1. Who can incorporate companies and are they regulated? Do they comply with the FATF’s recommendations to combat money laundering to know-your-customer, or not? In Canada, there is no regulation of this industry. Absent this, a public UBO registry will be seriously flawed, receiving masses of unverified information. The innocent will comply and the guilty will not. 
  2. How does one go about ensuring that the data concerning the identities of UBOs of companies filed in a companies registry is correct and verified? The UK model is a disaster. Will the Provinces of Canada employ hundreds of analysts to verify the accuracy of public UBO data?  
  3. Who should have access to UBO identification information reposed in companies registries? Law enforcement and victims of fraud armed with a disclosure order are obvious legitimate candidates. But the whole world? What is the cost of that? And what is to be gained by that?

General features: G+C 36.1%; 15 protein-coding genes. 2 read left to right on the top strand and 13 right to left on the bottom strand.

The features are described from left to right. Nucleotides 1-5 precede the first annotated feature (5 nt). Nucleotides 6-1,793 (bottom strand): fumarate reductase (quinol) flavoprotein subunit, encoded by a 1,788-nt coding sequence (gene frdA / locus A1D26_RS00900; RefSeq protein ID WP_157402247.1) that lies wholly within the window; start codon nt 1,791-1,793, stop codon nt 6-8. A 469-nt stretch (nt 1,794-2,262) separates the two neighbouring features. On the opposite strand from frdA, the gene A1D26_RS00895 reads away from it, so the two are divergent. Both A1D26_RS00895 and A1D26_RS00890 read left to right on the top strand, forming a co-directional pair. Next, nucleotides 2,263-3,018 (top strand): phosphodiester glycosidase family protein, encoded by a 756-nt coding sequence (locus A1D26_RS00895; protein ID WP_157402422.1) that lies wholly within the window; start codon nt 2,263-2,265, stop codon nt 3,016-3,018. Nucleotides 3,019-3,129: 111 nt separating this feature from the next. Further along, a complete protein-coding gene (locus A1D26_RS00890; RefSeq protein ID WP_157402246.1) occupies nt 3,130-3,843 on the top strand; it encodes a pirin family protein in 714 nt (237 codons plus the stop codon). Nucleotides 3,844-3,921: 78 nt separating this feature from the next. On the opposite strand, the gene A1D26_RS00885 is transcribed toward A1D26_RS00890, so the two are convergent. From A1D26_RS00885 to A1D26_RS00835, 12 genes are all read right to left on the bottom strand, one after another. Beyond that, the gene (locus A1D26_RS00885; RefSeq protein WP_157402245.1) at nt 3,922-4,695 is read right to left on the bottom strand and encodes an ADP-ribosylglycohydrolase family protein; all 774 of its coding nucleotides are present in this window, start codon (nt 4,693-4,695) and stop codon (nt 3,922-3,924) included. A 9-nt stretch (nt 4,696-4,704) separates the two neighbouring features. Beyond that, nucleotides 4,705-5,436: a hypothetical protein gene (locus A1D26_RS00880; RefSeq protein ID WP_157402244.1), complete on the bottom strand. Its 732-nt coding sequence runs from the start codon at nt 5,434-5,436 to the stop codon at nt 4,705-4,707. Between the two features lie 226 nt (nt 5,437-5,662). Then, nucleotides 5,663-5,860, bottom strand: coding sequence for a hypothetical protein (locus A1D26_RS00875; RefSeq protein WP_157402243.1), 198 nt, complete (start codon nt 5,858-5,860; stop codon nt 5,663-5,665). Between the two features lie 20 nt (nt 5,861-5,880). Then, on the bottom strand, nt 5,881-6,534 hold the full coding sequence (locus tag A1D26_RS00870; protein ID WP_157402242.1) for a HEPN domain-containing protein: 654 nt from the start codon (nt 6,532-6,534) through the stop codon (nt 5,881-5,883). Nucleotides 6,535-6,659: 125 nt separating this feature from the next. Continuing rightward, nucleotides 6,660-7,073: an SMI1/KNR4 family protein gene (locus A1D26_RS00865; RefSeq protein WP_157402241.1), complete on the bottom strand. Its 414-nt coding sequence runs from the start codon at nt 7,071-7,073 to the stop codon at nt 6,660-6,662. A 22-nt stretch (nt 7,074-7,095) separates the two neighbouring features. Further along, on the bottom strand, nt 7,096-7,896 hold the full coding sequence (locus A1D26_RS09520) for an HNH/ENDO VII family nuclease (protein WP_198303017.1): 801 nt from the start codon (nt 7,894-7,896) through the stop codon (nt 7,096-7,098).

In my professional view and experience, unlimited systems of transparency are seriously flawed when it comes to defeating unlawful activity. Ironically, it requires secrecy to conduct complex fraud and asset recovery cases and criminal inquiries if we’re to defeat organized and sophisticated forms of economic crime. If implemented, public UBO registers will simply make these investigations much more difficult, as the fraudsters bury themselves more deeply behind ever-growing layers of “straw men.”

With thanks to Tony McClements, Senior Investigator at Martin Kenney & Co, for his assistance with this post. He served for 33 years with UK police forces and has specialised in Fraud & Financial Investigation since 1998. He is also a lecturer in these subjects at the University of Central Lancashire (UCLAN).

Martin is Managing Partner of Martin Kenney & Co., Solicitors, a specialist investigative and asset recovery practice based in the BVI, focused on multi-jurisdictional fraud and grand corruption cases. In 2014 he was the recipient of the ACFE’s highest honor: the Cressey Award for life-time achievement in the detection and deterrence of fraud. In 2017, 2018, 2019, and 2020 he was chosen as a global elite “Thought Leader” by Who’s Who Legal and also selected as the number one offshore asset recovery lawyer worldwide over the same period